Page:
General Aviation News will often reprint excerpts from National Transportation Safety Board (NTSB) accident reports, including one from October 2010 that involved a Cessna 210 in Aiken, South Carolina, where there was one fatality because the pilot relied on outdated weather radar imagery. The pilot who crashed also did not have an instrument rating nor were there any records of him obtaining a weather briefing or filing a flight plan for a VFR cross-country flight.
During the flight, the pilot had been advised by ATC that there was a broken line of weather with moderate-to-heavy precipitation which extended almost to his destination airport. The pilot told ATC that he was underneath the weather plus he had weather radar on-board.
According to radar records from the time of the accident, various witness statements and surface station measurements, the aircraft was most likely in instrument meteorological conditions during the final two minutes of flight. Radar data also showed that the pilot’s altitude control became erratic after entering the weather system with the aircraft making ever-tightening right turns – a sign the pilot was experiencing spatial disorientation. The aircraft completed roughly two and a half 360° turns of progressively smaller diameters before impacting terrain.
Examination of the wreckage revealed that on-board weather radar was not installed but the remains of a portable global positioning system (GPS) receiver were discovered. However, the receiver was not certificated for use under instrument flight rules and the manufacturer intended for it to only be used as an aid for VFR navigation. The GPS receiver was capable of displaying weather data and images from the NEXt-generation RADar (NEXRAD) ground radar network, but this data was not transmitted in real time with the manufacturer cautioning that the lapsed time between the collection, processing and dissemination of the images could be significant.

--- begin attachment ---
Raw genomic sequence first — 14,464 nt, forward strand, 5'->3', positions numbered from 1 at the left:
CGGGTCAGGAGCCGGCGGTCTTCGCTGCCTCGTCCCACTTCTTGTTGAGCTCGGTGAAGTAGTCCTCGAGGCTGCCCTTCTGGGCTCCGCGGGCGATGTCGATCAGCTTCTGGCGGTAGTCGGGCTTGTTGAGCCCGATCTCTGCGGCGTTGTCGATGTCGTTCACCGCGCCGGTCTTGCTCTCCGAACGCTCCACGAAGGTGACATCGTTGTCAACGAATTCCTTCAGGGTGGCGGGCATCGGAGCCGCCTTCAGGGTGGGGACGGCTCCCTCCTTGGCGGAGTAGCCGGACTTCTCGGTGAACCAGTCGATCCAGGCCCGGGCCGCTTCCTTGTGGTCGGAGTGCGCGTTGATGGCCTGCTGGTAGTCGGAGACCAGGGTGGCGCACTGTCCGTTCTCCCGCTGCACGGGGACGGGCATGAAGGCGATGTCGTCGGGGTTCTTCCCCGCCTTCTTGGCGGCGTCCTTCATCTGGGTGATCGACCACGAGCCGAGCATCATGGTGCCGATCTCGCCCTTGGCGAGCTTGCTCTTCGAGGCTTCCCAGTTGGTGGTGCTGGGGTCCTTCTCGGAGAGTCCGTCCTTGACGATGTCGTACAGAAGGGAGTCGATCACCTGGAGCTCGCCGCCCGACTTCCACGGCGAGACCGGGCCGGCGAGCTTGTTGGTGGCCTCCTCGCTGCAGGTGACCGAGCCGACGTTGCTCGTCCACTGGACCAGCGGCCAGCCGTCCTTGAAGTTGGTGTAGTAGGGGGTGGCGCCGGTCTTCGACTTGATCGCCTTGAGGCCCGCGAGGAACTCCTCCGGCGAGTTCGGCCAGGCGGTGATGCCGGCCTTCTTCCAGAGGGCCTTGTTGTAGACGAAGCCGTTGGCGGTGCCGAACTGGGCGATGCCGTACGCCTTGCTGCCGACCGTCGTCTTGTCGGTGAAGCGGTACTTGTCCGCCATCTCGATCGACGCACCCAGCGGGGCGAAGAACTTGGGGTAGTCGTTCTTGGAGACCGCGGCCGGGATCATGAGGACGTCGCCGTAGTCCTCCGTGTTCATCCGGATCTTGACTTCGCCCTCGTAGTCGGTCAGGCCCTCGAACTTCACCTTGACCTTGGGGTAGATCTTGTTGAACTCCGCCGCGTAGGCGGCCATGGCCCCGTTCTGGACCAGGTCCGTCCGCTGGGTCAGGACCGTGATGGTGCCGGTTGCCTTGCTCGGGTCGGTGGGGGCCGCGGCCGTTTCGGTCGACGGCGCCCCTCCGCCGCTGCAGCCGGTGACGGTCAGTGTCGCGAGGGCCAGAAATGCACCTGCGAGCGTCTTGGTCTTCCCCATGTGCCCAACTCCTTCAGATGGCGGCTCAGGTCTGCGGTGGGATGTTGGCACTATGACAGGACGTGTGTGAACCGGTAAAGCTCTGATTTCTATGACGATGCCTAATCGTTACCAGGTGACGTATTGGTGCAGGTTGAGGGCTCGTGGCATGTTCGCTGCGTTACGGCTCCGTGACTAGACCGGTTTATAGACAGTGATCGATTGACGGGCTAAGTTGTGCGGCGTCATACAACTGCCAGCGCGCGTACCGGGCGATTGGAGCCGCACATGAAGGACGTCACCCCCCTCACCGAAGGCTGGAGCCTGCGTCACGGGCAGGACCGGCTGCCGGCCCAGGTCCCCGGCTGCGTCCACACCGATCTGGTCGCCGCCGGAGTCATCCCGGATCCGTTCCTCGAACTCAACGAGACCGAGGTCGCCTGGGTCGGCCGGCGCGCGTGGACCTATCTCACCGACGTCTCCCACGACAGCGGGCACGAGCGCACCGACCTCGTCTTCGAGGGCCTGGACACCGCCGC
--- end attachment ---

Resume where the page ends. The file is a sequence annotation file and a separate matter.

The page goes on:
Moreover, the FAA says that NEXRAD data along with any radar data should not be used to penetrate hazardous weather as its intended to only be used in an early-warning capacity during pre-departure and for en route evaluation. In addition, NEXRAD images consists of radar data from multiple ground sites displayed as a single mosaic image that could be up to 15 to 20 minutes older than the age indicated on the image.
For the above reasons, the probable cause of the crash was ruled the pilot’s inadequate weather planning and improper decision to continue a VFR flight into IMC leading to spatial disorientation and a loss of control. Contributing to the accident was the improper use of radar imagery for short-range weather avoidance.